Wednesday, August 15, 2007

Who is an Anglo?

Ask "Who is a Jew?" in a circle of rabbis and you will get the kind of discussion that, as the Fiddler on the Roof's Tevye put it, "would cross a rabbi's eyes." But do that many Anglos, WASPs, the misnamed "whites" or "Caucasians," know just how much suffering is buried in the anglophone world concerning those labels?

This first came home to me as a young man, when I invited a proud-to-be-Celtic Irish-American colleague home for a beer. My boys were playing a tape of folk songs that included the classic working song "Drill, ye Tarriers, Drill," that laments the demands of bosses.

As the song replayed the refrain, this acquaintance sang along. To my horror, he replaced the word "tarrier" with "nigger." That's when I turned to him and said, "No, Pat, you don't understand. That song is about exploited Irish workers."

He gave me the Dan Quayle deer-in-the-headlights look. All his life he had thought that having pinkish white skin and an Anglo-sounding name, as many Irish names became after English conquest, meant that he was a bona fide member of the predominant and entitled U.S. "majority"!

So I proceeded to tell him about railroad chain gangs and the Molly Maguires and the whole nine yards, about how thoroughly his ancestors were once abused in the United States. This man came to admit he was racist and wrong -- more important, that he had a lot in common with the many who have suffered throughout the history of the anglophone world.

Much the same thing, but with less open acknowledgment, happened with a now-retired Episcopal priest,  a Rev. Arpee. As a geneology buff, I am always pondering the origins of family names and I innocently asked him about his, since Arpee is an unusual name with no obvious origin and almost certainly not English, as English names usually have meanings that are obvious to the historically inclined.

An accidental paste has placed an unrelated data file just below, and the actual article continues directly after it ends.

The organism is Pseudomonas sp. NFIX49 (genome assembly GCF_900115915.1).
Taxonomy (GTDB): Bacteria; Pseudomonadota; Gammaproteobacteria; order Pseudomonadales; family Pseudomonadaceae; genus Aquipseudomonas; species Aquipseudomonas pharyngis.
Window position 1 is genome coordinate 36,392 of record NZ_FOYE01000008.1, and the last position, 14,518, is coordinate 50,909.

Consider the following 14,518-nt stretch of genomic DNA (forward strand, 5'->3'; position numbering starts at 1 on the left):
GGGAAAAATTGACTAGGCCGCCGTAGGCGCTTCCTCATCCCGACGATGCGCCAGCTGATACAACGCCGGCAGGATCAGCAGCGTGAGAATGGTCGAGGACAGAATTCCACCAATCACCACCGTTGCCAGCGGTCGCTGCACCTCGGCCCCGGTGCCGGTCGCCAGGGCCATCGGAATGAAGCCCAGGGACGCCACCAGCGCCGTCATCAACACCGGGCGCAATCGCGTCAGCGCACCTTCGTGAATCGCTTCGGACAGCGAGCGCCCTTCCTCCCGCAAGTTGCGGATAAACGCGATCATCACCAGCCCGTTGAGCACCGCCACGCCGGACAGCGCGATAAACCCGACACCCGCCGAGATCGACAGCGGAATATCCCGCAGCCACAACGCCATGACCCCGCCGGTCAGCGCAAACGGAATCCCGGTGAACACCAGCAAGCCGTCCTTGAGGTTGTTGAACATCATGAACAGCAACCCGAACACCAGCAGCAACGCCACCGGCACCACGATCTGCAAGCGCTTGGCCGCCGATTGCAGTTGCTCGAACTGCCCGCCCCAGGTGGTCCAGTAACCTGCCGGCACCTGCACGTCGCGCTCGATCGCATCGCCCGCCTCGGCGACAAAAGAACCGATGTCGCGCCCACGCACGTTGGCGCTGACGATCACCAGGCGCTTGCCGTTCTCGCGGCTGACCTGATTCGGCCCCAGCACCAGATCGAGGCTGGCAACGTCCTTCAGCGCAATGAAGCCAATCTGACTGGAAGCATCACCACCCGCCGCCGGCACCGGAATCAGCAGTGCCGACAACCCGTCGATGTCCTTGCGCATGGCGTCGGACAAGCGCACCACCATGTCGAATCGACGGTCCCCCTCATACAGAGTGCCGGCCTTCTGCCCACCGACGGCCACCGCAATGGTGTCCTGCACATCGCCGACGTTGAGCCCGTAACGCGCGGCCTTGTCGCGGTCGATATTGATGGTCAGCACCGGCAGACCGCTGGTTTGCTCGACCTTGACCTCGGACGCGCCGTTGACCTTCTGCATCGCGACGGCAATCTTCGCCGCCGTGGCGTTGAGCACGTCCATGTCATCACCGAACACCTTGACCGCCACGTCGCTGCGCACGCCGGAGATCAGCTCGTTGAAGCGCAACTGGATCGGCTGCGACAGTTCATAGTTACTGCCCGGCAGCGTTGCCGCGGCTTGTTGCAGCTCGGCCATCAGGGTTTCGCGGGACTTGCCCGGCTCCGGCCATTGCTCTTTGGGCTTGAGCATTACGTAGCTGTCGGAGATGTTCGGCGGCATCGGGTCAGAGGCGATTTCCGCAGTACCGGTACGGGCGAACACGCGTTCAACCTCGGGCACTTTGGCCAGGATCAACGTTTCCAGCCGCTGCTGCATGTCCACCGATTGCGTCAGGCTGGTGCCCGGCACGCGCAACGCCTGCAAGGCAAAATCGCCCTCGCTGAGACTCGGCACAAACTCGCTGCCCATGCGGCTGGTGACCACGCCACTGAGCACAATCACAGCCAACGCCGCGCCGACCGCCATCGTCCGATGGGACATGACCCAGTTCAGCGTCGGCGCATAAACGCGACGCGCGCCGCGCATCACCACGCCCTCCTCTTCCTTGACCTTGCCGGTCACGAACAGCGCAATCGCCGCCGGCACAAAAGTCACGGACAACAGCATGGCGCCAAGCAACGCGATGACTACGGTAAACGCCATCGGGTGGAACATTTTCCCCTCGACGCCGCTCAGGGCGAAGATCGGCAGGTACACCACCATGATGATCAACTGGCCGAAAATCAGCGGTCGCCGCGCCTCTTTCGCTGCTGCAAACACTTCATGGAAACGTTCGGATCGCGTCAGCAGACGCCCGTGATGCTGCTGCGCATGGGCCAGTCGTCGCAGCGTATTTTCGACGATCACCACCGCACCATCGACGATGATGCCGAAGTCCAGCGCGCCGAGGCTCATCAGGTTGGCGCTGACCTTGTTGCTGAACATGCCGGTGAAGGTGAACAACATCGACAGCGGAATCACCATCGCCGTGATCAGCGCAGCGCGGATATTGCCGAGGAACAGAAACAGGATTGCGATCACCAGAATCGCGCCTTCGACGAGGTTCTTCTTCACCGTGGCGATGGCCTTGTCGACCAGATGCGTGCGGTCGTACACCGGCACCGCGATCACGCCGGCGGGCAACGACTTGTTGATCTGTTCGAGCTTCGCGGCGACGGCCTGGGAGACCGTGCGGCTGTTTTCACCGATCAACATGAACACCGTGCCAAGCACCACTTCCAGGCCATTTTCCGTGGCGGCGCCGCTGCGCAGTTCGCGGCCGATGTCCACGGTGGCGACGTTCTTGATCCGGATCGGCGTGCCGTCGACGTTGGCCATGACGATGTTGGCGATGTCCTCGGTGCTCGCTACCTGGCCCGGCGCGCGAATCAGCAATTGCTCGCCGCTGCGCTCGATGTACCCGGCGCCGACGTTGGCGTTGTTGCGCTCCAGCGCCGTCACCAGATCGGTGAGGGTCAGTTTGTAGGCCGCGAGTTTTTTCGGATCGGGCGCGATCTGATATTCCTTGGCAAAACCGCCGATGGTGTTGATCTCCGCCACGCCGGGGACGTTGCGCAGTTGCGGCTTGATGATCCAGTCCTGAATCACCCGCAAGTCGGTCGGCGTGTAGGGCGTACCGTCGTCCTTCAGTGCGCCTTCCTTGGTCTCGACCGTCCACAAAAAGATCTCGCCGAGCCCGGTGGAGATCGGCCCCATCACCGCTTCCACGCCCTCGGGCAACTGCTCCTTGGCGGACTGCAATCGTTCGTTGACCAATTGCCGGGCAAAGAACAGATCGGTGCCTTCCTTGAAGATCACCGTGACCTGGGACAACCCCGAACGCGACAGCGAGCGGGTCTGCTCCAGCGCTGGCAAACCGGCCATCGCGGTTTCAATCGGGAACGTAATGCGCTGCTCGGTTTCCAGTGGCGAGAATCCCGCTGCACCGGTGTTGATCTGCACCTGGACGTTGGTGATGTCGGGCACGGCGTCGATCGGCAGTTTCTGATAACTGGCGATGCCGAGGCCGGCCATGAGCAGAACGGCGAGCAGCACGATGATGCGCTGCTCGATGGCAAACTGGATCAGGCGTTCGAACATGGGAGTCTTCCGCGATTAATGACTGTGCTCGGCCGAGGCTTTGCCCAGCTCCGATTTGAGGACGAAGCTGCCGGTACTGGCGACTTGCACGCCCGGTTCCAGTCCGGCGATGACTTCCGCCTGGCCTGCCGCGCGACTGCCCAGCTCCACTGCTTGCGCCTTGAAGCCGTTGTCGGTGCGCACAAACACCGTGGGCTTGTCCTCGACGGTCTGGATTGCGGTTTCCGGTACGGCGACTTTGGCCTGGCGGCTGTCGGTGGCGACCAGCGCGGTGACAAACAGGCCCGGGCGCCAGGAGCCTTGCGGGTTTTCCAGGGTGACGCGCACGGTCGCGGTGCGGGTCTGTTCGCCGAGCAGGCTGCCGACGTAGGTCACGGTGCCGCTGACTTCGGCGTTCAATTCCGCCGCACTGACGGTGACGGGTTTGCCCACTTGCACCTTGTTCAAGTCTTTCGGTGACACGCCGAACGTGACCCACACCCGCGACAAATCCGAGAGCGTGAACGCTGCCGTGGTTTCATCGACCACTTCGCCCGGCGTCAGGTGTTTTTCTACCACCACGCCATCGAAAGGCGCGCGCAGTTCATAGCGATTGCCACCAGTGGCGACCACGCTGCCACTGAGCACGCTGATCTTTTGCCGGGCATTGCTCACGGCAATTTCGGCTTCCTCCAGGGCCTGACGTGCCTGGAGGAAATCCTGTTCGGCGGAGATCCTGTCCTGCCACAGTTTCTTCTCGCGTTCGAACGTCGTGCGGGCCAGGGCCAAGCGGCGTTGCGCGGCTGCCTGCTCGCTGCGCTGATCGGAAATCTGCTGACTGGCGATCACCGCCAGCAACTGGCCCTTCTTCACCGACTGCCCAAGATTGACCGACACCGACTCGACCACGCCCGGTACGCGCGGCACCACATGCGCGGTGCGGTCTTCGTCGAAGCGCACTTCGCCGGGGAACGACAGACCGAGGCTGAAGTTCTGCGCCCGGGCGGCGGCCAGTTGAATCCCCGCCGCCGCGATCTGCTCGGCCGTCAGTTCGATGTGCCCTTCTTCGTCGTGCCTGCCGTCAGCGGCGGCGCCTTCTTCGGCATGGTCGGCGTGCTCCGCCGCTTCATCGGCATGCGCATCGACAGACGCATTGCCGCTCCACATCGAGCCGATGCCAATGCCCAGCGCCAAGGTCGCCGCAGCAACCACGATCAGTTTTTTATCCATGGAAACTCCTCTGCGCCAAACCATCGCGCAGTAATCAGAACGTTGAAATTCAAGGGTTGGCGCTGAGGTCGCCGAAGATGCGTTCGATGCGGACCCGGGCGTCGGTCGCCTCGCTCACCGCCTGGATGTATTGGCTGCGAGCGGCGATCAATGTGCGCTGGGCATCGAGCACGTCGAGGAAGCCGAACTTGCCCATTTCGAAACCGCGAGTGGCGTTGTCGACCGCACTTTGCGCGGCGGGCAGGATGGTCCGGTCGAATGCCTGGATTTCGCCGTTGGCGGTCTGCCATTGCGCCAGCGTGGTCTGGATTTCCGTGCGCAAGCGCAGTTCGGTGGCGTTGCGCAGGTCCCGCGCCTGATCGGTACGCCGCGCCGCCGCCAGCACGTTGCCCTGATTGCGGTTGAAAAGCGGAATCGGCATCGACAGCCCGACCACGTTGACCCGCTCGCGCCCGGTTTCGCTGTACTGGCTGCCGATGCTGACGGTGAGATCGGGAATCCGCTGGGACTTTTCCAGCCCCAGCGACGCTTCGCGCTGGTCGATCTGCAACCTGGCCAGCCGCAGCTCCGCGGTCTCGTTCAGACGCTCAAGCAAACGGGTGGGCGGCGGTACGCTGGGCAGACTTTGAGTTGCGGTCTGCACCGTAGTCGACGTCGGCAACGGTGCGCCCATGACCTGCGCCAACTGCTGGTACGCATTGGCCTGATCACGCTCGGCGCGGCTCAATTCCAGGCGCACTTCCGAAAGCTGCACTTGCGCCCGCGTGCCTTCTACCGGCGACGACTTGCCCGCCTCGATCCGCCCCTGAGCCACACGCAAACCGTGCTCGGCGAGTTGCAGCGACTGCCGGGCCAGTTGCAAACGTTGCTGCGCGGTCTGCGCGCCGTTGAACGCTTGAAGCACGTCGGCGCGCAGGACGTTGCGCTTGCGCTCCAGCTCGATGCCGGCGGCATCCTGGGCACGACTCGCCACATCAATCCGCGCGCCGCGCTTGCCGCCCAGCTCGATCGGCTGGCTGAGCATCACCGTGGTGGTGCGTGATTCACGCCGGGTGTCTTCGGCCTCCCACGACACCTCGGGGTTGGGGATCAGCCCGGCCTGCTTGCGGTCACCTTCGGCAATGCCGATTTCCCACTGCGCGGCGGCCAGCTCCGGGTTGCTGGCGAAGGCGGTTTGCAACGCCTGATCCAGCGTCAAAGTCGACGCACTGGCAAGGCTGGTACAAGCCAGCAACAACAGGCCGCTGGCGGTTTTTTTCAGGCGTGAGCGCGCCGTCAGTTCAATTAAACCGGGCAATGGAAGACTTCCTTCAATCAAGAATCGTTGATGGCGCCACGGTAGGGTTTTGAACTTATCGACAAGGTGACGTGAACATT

He told me privately that it was originally Arpinian, from -- you guessed -- Armenia. It's not the lineage an Episcopal priest would want to broadcast, given the penchant among many Episcopalians of asking individuals with a family name that is not obviously English whether they are "born and bred" Episcopalian, code for "Are you really one of us?"

To me, Armenia summons to mind the tragedy of the 1915-18 murder of 1.5 million Armenians in what is today Turkey, which the government of Turkey continues to refuse to even acknowledge. When I asked Arpee why he didn't change his name back, he brushed the question aside. Yet imagine the indignity of his father, a cobbler, fleeing for his life, then hiding who he was.

Like these two, there are legions of hyphenated Americans who "pass" for Anglo-Saxon but whose families had nothing to do historically or culturally with Albion until the Ellis Island experience.

Even Brahmin WASPs aren't WASP. The Roosevelts are Dutch and the Astors German. No educated person needs to have the Gallic origin of the DuPonts (in French "of the bridge') pointed out.

The Mellons are that curious and invented origin known as Scots-Irish. This was the predominant origin of rebel colonial America, but it was really a cover for Ulster Irish. In a few instances, it denoted an ancestry tracing back to those foot soldiers in Cromwell's Puritan army who decided to stay in Ireland after their military campaign to subdue rebels. Ulster legend has it, however, that the "Scots" part comes from (entirely mythical) Scots who, it is claimed, were the eight counties' "original" inhabitants.

This amply explains how it came to be that the Scots-Irish in America badly mistreated and discriminated against the Irish Catholic immigrants. Hell hath no fury like a feud among cousins! (If you have any doubt, check out the Arabs and the Jews in the Middle East.)

It also explains why the Scots-Irish migrated to America. Most of the Ulstermen were starving and the British Crown didn't give a farthing for their fate. Indeed, many who stayed participated in the Irish rebellion of 1798.

Here's the kicker: today less than 25 percent of the U.S. population is genuinely WASP. Indeed, the "majority" is a minority!

We all know we are really mongrels of one sort or another. What we don't face up to is the vast conspiracy of silence concerning the horrific pain, in the denial of various national and cultural identities, of past injustices, in plain human suffering that so many "white" Americans have undergone.

In the family history of many of us who do not have a physically identifiable ethnic origin, such as so-called black skin, someone made the uncomfortable attempt to "pass." My own mother, on grounds that she was partly French (one-eighth, to be exact), disliked it when I began to proudly call myself Hispanic.

In turn, I don't call Anglos "white" if I can avoid it. I don't even call Anglos Anglo, if I can avoid it. So many Anglos aren't Anglo at all. Their forbears suffered at the hands of the English or their descendants, some to the point of wishing to hide their own rich ancestral cultures and languages.

Now there's the real white man's burden!

11 comments: